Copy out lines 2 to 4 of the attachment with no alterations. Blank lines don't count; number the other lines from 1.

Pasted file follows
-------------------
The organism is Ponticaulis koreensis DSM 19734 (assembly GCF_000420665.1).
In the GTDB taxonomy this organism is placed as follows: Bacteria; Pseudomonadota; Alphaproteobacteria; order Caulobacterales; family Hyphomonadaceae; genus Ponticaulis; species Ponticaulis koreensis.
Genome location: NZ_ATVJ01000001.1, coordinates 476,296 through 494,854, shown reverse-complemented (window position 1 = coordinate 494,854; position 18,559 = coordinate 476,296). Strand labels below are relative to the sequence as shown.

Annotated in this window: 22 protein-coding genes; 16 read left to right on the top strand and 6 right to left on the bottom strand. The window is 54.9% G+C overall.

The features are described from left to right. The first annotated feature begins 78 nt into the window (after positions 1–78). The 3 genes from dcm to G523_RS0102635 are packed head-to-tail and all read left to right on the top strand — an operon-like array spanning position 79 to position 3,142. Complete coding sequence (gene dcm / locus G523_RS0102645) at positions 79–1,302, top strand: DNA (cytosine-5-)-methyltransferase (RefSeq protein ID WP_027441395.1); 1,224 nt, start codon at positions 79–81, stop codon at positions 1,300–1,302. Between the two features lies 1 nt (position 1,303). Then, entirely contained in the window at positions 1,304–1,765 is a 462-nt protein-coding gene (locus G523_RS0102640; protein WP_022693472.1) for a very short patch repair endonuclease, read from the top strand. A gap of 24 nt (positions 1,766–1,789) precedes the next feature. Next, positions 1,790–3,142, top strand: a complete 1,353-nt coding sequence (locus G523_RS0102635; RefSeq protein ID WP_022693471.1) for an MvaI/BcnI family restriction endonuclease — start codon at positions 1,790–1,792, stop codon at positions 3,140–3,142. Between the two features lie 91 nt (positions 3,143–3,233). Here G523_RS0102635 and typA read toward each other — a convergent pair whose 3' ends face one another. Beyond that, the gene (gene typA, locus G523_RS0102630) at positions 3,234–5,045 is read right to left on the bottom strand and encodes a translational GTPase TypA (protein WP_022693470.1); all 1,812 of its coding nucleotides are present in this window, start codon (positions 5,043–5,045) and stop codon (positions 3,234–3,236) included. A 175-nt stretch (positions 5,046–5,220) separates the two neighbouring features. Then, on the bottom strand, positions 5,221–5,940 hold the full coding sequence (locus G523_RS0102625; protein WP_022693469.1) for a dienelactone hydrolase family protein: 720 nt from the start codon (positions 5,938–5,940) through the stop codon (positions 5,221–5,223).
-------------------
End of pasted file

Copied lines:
In the GTDB taxonomy this organism is placed as follows: Bacteria; Pseudomonadota; Alphaproteobacteria; order Caulobacterales; family Hyphomonadaceae; genus Ponticaulis; species Ponticaulis koreensis.
Genome location: NZ_ATVJ01000001.1, coordinates 476,296 through 494,854, shown reverse-complemented (window position 1 = coordinate 494,854; position 18,559 = coordinate 476,296). Strand labels below are relative to the sequence as shown.

Annotated in this window: 22 protein-coding genes; 16 read left to right on the top strand and 6 right to left on the bottom strand. The window is 54.9% G+C overall.